The Twins are wearing the pinstripes this evening at Target Field. That’s not a metaphor, it’s the truth. The Twins are wearing pinstripes. Let’s get to the updates…
Francisco Liriano got himself into trouble in the top of the third inning with a leadoff walk to Yankees speedster Brett Gardner, who stole 47 bases in 56 chances during the regular season. Derek Jeter then followed with a sharp single to left field that fell just in front of Delmon Young. But Nick Swisher flied out, Mark Teixeira did the same and a strikeout of Alex Rodriguez brought the Minnesota faithful to its feet.
Twins second baseman Orlando Hudson punched a single into left field to open the bottom of the frame and then advanced to third base on a soft infield groundout by Joe Mauer. A passed ball one pitch later allowed “The O-Dog” to cross the plate and put the Twins up 3-0 after three innings.
Liriano rattled off a 1-2-3 inning in the top of the fourth, retiring Robinson Cano on a groundout, Marcus Thames on a flyout and Jorge Posada on a gorgeous strikeout. The Twins lefty, who fanned 201 batters in 191-plus innings during the regular season, is absolutely coasting through four innings against baseball’s most productive lineup.
Kyle Schwarber made a quicker-than-expected recovery from ACL surgery and then, after an Arizona Fall League rehab assignment, was shuttled up to Cleveland for the World Series. But that’s not all he has done.
Schwarber is now the latest ever Best Shape of His Life All-Star. Or so says Kris Bryant, talking to Patrick Mooney of CSNChicago.com:
“We’ve seen first-hand the work that he’s putting in and how hard he’s been going . . . Honestly, I saw him out — maybe a couple weeks after his surgery — and he’s moving around, walking. And I’m like: ‘Dang, this guy’s not human. How? I saw your leg bend in half, and you’re walking around. This is unbelievable . . .(It’s) watching him dripping with sweat every single day. Every single day, this guy is drenched. I feel like he’s in the best shape of his life (now). There was no doubt in my mind that he could do it. It was just a matter of if they let him.”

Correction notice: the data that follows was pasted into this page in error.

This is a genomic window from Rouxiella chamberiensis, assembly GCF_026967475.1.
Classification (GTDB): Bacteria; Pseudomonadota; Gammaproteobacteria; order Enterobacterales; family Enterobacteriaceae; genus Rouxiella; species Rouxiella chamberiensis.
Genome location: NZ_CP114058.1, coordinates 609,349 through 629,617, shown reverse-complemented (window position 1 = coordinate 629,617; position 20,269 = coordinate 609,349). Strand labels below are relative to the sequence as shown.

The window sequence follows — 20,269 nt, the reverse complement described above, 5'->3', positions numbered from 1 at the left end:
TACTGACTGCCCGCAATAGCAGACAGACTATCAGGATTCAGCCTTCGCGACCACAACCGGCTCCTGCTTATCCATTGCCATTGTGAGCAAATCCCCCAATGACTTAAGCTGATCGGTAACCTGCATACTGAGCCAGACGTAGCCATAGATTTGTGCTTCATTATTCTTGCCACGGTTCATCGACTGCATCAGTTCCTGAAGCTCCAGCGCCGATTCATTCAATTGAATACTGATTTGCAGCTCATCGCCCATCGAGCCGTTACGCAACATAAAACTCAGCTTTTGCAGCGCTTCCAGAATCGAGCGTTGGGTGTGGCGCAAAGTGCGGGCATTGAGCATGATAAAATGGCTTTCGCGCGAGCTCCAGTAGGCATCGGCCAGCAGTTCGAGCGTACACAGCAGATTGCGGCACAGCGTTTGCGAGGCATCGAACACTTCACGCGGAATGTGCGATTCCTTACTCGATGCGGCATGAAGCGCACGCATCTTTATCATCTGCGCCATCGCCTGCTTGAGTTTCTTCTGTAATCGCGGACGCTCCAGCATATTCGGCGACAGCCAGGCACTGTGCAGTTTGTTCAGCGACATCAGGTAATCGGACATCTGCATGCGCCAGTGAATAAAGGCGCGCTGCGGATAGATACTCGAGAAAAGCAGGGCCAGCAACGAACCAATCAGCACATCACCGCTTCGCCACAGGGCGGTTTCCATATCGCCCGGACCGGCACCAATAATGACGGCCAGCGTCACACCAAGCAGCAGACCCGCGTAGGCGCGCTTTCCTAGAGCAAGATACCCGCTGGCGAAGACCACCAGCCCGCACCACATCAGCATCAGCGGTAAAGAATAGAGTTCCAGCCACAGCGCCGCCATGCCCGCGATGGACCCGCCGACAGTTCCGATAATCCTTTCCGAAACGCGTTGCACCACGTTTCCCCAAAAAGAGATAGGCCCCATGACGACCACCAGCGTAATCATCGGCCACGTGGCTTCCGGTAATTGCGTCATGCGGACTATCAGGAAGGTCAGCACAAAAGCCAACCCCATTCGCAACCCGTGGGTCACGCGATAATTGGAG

May as well just forfeit now, Indians. No way you can deal with an October BSOHL guy.
When Mike Hazen left the Red Sox to go run the Diamondbacks, the Red Sox set out to look for a new general manager to replace him. Now, according to Pete Abraham, they may not replace him after all. Instead, president Dave Dombrowski may just leave the seat vacant and run the Sox all by himself.
Which, to be clear, is something Dombrowski is more than capable of doing, as he has been a general manager for decades now. A lot of this stuff is a function of job title-inflation, with guys in Dombrowski’s position being given elevated titles despite the fact that they are, more or less, still running the baseball operations department like they did when they were merely general managers. GM, meanwhile, has become a less authoritative position in many organizations, making it a somewhat less visible and perhaps less desirable job than it used to be.
Not that it’s totally about optics. The job of running a ball club is a lot more complicated than it used to be, and having one guy who can run big picture stuff and close deals like Dombrowski with another one being in charge of the more day-to-day tasks of the top baseball executive may be ideal. It also may help reign in some of the excesses of the top guy. Dombrowski, after all, may have been a master of a the big deal while running the Tigers, but in a lot of ways the win-now philosophy cost the club a lot of money and a lot of lower level talent. Another voice with a decent degree of power may be useful in that mix. As may a clear line of succession should Dombrowski decide to move on in a year or two.